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08.15.2006

Five Friendlies

The Five Friendlies (fúwá) are the 2008 Olympic mascots whose reign of terror over Beijing will soon spread to all of China and then the world. Their cutesy doubled names collectively spell out "Beijing huanying ni", or "Beijing welcomes you". The air outside any metro station is thick with the cries of merchants selling little dangly souvenir versions of these guys with a morose "Fwa hwa. Fwa hwa"

Engineered for maximum cuteness and symbolic value, the Friendlies look ready to combine into a ruthless Voltron of Olympic hospitality. Wanbro has a nice rundown on their origins, along with a list of other candidate Friendlies who didn't quite make the cut. I particularly regret the absence of Baibai and Jiujiu (baijiu, or whitebooze, is the unspeakable Chinese rice vodka that really welcomes you to Beijing).

As I've never been a big fan of the panda and don't have strong feelings about the Tibetan antelope, I thought I would choose my own five friendlies from Beijing, the things that have made living in the city these past four months worthwhile.

  1. The Umbrella Condom

    Last month Beijing got an amazing 25 days of rainfall. This turned many a morning walk into a challenging game of sidewalk hopscotch, especially for white-collar women, who almost universally wear open-toe shoes with high heels to work. Drainage is not a Beijing strong point (the preferred way of clearing standing water is to let it convert naturally into mosquitoes and fly off under its own power) and so a steady week of rain can make the morning commute downright difficult. Sidewalks tend to be made of many small concrete tiles, half of which are broken or missing, and you can never tell whether a given gap in the pavement is just a few millimeters deep or will swallow your entire leg if you are foolhardy enough to step into it.

    So it was a particular surprise on reaching my office building to be stopped by a courteous uniformed guard who closed my umbrella and put it into a whirring blue machine, not unlike a golf-club cleaner. This machine encased the umbrella in a waterproof plastic sheath, so I could walk into the building with no fear of getting myself or the floors uncomfortably wet.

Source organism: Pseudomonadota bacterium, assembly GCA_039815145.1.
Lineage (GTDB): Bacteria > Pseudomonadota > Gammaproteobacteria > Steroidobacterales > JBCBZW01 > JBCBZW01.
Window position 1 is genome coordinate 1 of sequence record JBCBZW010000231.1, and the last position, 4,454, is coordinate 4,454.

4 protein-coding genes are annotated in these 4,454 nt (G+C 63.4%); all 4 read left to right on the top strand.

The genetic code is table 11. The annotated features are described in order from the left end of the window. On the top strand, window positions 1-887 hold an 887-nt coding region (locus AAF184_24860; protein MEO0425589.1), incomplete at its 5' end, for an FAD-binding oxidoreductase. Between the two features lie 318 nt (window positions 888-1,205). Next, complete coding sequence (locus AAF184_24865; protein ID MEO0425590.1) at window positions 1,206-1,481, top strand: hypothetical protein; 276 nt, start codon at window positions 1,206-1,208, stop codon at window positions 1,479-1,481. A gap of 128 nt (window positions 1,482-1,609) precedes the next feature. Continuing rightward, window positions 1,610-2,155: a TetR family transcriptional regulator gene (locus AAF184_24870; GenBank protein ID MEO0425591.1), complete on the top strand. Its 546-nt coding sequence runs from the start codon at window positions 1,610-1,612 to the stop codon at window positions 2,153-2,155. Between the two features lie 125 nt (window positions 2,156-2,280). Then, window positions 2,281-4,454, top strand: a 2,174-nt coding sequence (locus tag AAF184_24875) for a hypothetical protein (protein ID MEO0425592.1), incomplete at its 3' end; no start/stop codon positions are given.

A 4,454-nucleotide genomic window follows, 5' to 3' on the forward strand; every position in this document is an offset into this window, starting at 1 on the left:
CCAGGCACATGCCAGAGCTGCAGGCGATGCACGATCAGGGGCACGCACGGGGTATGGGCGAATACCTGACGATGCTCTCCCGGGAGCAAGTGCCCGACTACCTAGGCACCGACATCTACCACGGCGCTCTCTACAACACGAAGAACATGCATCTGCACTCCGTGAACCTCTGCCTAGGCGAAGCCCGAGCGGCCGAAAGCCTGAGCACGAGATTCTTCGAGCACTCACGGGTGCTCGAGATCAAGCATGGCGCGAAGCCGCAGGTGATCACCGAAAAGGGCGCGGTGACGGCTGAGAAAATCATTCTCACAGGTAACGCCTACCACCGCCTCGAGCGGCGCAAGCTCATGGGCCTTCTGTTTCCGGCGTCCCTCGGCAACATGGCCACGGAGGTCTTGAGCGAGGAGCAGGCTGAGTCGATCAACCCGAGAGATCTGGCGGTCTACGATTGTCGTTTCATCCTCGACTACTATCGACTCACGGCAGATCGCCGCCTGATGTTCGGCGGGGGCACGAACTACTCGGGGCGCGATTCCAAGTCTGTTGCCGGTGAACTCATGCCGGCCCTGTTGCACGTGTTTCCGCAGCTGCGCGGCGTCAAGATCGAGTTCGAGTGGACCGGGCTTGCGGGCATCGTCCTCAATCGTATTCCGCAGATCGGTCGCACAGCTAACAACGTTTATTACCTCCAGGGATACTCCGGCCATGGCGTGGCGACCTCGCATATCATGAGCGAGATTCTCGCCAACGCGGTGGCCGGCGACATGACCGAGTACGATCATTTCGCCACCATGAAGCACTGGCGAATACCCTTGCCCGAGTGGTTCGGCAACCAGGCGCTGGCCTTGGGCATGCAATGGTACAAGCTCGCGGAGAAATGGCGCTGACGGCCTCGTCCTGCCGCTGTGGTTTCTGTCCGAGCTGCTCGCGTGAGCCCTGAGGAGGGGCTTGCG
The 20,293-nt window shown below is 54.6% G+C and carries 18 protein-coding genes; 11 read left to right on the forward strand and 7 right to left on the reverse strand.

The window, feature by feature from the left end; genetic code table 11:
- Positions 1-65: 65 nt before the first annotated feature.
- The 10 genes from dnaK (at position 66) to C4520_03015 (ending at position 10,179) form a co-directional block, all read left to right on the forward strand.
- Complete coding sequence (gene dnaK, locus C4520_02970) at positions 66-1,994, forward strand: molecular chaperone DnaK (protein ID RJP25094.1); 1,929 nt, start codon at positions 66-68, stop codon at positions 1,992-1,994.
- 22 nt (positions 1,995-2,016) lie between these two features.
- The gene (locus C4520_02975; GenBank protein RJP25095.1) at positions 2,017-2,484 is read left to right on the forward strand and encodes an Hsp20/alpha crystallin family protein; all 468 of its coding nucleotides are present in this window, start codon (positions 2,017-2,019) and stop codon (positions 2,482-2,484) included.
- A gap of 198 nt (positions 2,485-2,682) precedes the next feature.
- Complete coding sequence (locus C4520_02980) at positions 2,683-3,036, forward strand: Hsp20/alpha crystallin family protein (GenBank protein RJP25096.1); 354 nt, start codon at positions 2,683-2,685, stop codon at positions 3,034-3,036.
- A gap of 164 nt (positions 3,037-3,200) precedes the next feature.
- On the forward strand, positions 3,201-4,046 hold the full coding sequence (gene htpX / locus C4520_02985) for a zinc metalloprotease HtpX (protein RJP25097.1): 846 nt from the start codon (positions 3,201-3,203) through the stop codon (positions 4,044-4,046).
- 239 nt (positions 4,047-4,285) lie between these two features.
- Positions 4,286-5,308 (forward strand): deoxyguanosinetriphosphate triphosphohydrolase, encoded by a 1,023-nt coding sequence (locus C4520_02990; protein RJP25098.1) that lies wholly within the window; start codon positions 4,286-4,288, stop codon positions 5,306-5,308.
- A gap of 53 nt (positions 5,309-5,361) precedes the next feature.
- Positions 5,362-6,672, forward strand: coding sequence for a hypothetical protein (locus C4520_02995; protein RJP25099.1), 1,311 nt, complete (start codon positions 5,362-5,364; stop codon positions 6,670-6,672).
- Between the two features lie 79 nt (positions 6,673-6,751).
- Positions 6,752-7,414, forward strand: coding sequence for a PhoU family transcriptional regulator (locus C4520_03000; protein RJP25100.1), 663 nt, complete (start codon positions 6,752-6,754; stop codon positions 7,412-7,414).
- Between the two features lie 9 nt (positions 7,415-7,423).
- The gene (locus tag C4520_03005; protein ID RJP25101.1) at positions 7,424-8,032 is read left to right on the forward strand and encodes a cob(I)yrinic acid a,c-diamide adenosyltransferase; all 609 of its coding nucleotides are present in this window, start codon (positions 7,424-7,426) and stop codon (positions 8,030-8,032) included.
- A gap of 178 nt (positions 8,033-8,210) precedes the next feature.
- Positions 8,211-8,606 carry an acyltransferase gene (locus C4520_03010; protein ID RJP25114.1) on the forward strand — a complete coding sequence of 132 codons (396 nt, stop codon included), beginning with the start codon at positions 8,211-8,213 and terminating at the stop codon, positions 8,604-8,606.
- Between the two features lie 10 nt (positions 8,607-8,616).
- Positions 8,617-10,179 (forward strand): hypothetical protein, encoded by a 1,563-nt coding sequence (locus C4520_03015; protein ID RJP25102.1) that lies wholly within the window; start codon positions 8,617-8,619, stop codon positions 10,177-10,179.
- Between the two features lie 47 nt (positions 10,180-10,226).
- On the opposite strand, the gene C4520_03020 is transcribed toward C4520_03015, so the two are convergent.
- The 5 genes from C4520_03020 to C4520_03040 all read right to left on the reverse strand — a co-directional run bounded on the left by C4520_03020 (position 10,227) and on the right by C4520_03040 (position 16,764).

Places that don't have a fully-automated umbrella condom applicator will usually employ people (China - land of the crappy job!) to stand in the doorway and roll them on by hand, or else offer some kind of umbrella-checking service as you shop or eat lunch. Wal-Mart, always out at the frontiers of customer service, even takes it to a crazy extreme and offers loaner Wal-Mart umbrellas to departing customers for a nominal deposit.

    The contrast between the primordial streets and this Everest of civilization could not be stronger; you can't help but feel a wistful pang of what Beijing might be like if people decided that cleanliness, comfort and safety could actually extended past the uniformed guards at each spotless glass doorway.

  2. Qian Xi Wine

    When you think "dry cabernet sauvignon" you are unlikely to be whisked away by your imagination to the rolling vineyards of the People's Republic of China. This is a country, after all, with a three thousand year tradition of brewing undrinkable alcoholic beverages out of rice. From baijiu to pineapple beer, if it can make you wince and shake your head back and forth like a cat stuck in a paper bag, the Chinese will happily bottle it and sell it to you. But having tasted both discount Moldovan wine in New York City, and a bottle of some ghee-like liquid labelled "NOT TO BE SOLD OUTSIDE TIERRA DEL FUEGO / MALVINAS / ANTARCTICA REGION" in Ushuaia, I was not going to be deterred by a bottle of Qian Xi red wine at Wal-mart.

    The label promised, in Zapf Chancery:


    Qian Xi
    Multiluck Dry Red Wine
    The excellent quality of this wine is highly evaluated by the connoisseurs

    And to my enormous surprise, the label was right. Not only was the wine tasty and drinkable (especially after 'breathing' for about 30 hours), with notes of luck and bayberries, but the name even scanned perfectly for late-night caterwaulings of 'red red wine' in broken Chinese:


    qian xi jiu
    lai wo de tou-ou-ou...

    Liquid mattress, pity party and mild alcoholism in one three-dollar bottle? Don't mind if I do!

  3. Jian Bing